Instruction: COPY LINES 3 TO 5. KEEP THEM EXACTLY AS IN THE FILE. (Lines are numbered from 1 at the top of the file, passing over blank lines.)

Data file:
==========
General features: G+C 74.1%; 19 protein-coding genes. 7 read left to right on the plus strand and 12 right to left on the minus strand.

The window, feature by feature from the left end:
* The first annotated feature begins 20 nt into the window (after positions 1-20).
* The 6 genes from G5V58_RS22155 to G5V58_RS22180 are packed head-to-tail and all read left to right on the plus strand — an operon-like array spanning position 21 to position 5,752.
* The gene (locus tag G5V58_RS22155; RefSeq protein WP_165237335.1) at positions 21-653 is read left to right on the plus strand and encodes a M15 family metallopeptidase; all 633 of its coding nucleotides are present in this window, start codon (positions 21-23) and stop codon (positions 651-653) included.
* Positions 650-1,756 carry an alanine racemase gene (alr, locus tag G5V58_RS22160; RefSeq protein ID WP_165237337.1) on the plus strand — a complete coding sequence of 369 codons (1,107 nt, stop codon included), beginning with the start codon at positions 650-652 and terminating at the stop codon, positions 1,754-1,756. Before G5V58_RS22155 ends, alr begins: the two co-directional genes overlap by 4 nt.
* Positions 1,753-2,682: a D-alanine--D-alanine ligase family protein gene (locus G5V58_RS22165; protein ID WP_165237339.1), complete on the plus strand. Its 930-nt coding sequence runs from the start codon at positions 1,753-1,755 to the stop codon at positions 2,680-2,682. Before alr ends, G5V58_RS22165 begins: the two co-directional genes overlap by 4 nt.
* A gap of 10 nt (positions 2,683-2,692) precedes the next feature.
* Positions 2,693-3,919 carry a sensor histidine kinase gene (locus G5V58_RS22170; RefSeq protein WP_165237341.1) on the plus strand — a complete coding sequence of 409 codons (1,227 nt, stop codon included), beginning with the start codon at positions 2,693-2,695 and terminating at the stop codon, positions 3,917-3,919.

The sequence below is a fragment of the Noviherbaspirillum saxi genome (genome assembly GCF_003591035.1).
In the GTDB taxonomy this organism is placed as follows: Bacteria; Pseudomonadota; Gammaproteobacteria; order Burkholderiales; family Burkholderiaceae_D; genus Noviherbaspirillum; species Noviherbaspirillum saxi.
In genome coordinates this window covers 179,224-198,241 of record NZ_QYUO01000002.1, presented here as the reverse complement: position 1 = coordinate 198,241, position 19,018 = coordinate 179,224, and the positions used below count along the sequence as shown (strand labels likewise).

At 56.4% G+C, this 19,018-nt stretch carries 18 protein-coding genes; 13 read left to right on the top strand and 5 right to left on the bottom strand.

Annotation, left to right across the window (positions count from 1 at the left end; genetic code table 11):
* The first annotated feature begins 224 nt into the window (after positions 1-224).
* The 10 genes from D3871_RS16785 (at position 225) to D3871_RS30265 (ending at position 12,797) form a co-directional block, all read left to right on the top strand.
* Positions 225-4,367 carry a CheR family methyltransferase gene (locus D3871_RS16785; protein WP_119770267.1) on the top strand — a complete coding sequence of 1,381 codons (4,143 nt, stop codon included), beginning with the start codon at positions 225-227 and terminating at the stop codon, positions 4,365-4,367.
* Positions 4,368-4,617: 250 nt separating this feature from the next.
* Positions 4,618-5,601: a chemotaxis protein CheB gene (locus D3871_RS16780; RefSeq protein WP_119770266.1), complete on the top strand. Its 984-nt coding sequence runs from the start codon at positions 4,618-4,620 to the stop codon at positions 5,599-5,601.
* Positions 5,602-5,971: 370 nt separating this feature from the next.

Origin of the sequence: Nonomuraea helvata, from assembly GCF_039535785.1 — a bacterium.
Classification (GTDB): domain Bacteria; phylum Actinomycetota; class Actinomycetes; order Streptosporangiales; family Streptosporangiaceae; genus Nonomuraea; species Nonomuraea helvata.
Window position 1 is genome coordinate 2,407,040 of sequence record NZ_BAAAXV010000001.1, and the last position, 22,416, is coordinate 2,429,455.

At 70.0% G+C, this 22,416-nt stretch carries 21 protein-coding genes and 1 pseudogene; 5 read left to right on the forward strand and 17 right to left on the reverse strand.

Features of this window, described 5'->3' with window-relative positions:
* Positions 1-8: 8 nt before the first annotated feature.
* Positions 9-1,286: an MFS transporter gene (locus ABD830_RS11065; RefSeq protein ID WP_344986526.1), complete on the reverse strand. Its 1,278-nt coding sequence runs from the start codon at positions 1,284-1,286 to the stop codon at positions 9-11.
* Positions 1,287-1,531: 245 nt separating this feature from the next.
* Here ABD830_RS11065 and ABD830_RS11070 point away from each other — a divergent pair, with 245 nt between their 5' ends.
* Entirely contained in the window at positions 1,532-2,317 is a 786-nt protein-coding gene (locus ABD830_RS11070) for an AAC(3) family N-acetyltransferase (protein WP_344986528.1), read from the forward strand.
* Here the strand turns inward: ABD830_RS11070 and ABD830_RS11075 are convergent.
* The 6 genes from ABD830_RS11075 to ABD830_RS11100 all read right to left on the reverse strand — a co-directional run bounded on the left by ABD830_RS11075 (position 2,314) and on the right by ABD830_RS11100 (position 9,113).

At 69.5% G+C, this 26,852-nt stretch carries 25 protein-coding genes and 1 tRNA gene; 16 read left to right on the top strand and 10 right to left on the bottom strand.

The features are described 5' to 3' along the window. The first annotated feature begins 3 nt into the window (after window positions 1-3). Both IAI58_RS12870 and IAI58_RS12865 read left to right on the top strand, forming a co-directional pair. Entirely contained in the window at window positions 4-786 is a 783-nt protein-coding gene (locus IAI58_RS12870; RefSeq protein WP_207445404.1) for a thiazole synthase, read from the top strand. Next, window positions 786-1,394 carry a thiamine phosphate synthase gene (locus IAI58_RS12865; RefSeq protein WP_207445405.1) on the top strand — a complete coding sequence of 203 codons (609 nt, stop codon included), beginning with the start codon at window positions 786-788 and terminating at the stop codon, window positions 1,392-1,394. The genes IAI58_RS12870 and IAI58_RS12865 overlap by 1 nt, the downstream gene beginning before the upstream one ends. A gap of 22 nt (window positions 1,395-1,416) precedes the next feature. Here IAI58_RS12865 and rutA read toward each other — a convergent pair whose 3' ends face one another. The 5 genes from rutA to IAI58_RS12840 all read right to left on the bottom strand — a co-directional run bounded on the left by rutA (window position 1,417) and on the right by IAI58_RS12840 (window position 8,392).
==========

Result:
* The first annotated feature begins 20 nt into the window (after positions 1-20).
* The 6 genes from G5V58_RS22155 to G5V58_RS22180 are packed head-to-tail and all read left to right on the plus strand — an operon-like array spanning position 21 to position 5,752.
* The gene (locus tag G5V58_RS22155; RefSeq protein WP_165237335.1) at positions 21-653 is read left to right on the plus strand and encodes a M15 family metallopeptidase; all 633 of its coding nucleotides are present in this window, start codon (positions 21-23) and stop codon (positions 651-653) included.